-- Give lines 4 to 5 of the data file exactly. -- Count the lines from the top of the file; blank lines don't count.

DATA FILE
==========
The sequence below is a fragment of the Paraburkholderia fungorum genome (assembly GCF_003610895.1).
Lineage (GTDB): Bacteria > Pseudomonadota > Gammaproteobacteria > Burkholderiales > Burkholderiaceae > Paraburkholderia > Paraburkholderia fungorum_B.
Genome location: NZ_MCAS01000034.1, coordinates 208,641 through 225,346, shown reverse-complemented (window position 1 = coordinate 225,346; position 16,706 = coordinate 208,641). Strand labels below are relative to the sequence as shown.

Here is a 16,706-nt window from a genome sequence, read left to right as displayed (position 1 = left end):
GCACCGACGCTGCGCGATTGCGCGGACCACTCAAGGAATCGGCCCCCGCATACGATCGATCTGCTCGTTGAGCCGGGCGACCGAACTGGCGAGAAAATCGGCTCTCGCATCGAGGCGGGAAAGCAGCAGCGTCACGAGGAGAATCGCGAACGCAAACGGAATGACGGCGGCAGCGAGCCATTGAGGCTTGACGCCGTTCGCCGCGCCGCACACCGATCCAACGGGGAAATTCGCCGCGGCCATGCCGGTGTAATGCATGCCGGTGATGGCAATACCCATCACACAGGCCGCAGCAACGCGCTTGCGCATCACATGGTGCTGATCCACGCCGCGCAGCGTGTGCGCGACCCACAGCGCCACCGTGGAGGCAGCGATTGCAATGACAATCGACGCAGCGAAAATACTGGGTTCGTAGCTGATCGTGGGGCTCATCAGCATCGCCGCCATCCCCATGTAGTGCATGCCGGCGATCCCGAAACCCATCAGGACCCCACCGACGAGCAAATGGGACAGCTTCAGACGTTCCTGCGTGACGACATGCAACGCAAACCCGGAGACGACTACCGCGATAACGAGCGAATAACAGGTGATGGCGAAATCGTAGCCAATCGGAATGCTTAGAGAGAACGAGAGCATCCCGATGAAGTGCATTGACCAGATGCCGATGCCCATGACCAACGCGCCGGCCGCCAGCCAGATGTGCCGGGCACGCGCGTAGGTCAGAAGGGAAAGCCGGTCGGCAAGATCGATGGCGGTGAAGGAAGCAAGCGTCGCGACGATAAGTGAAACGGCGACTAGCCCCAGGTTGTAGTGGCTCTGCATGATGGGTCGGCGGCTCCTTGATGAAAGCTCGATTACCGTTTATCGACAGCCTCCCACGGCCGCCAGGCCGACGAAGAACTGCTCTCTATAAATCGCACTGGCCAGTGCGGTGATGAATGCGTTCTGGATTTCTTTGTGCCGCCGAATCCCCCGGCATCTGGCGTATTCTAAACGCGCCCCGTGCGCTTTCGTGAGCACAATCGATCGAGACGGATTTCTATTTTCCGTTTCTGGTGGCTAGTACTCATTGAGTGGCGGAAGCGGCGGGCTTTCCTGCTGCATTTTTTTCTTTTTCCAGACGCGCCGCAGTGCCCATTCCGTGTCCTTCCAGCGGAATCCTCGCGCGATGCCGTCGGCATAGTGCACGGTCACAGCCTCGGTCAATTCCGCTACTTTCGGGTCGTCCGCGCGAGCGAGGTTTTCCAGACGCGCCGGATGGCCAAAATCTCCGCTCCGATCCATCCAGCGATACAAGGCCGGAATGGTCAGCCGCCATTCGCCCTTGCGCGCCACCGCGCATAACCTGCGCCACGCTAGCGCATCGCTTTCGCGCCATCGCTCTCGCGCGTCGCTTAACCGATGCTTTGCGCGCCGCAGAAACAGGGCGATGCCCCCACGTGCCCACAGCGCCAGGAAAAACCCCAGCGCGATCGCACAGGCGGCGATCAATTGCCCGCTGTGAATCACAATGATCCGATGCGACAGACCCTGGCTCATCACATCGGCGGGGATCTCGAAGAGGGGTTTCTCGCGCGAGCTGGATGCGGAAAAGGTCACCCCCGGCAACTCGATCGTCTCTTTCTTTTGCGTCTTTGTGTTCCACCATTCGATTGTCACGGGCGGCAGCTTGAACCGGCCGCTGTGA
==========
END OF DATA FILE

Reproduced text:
Here is a 16,706-nt window from a genome sequence, read left to right as displayed (position 1 = left end):
GCACCGACGCTGCGCGATTGCGCGGACCACTCAAGGAATCGGCCCCCGCATACGATCGATCTGCTCGTTGAGCCGGGCGACCGAACTGGCGAGAAAATCGGCTCTCGCATCGAGGCGGGAAAGCAGCAGCGTCACGAGGAGAATCGCGAACGCAAACGGAATGACGGCGGCAGCGAGCCATTGAGGCTTGACGCCGTTCGCCGCGCCGCACACCGATCCAACGGGGAAATTCGCCGCGGCCATGCCGGTGTAATGCATGCCGGTGATGGCAATACCCATCACACAGGCCGCAGCAACGCGCTTGCGCATCACATGGTGCTGATCCACGCCGCGCAGCGTGTGCGCGACCCACAGCGCCACCGTGGAGGCAGCGATTGCAATGACAATCGACGCAGCGAAAATACTGGGTTCGTAGCTGATCGTGGGGCTCATCAGCATCGCCGCCATCCCCATGTAGTGCATGCCGGCGATCCCGAAACCCATCAGGACCCCACCGACGAGCAAATGGGACAGCTTCAGACGTTCCTGCGTGACGACATGCAACGCAAACCCGGAGACGACTACCGCGATAACGAGCGAATAACAGGTGATGGCGAAATCGTAGCCAATCGGAATGCTTAGAGAGAACGAGAGCATCCCGATGAAGTGCATTGACCAGATGCCGATGCCCATGACCAACGCGCCGGCCGCCAGCCAGATGTGCCGGGCACGCGCGTAGGTCAGAAGGGAAAGCCGGTCGGCAAGATCGATGGCGGTGAAGGAAGCAAGCGTCGCGACGATAAGTGAAACGGCGACTAGCCCCAGGTTGTAGTGGCTCTGCATGATGGGTCGGCGGCTCCTTGATGAAAGCTCGATTACCGTTTATCGACAGCCTCCCACGGCCGCCAGGCCGACGAAGAACTGCTCTCTATAAATCGCACTGGCCAGTGCGGTGATGAATGCGTTCTGGATTTCTTTGTGCCGCCGAATCCCCCGGCATCTGGCGTATTCTAAACGCGCCCCGTGCGCTTTCGTGAGCACAATCGATCGAGACGGATTTCTATTTTCCGTTTCTGGTGGCTAGTACTCATTGAGTGGCGGAAGCGGCGGGCTTTCCTGCTGCATTTTTTTCTTTTTCCAGACGCGCCGCAGTGCCCATTCCGTGTCCTTCCAGCGGAATCCTCGCGCGATGCCGTCGGCATAGTGCACGGTCACAGCCTCGGTCAATTCCGCTACTTTCGGGTCGTCCGCGCGAGCGAGGTTTTCCAGACGCGCCGGATGGCCAAAATCTCCGCTCCGATCCATCCAGCGATACAAGGCCGGAATGGTCAGCCGCCATTCGCCCTTGCGCGCCACCGCGCATAACCTGCGCCACGCTAGCGCATCGCTTTCGCGCCATCGCTCTCGCGCGTCGCTTAACCGATGCTTTGCGCGCCGCAGAAACAGGGCGATGCCCCCACGTGCCCACAGCGCCAGGAAAAACCCCAGCGCGATCGCACAGGCGGCGATCAATTGCCCGCTGTGAATCACAATGATCCGATGCGACAGACCCTGGCTCATCACATCGGCGGGGATCTCGAAGAGGGGTTTCTCGCGCGAGCTGGATGCGGAAAAGGTCACCCCCGGCAACTCGATCGTCTCTTTCTTTTGCGTCTTTGTGTTCCACCATTCGATTGTCACGGGCGGCAGCTTGAACCGGCCGCTGTGA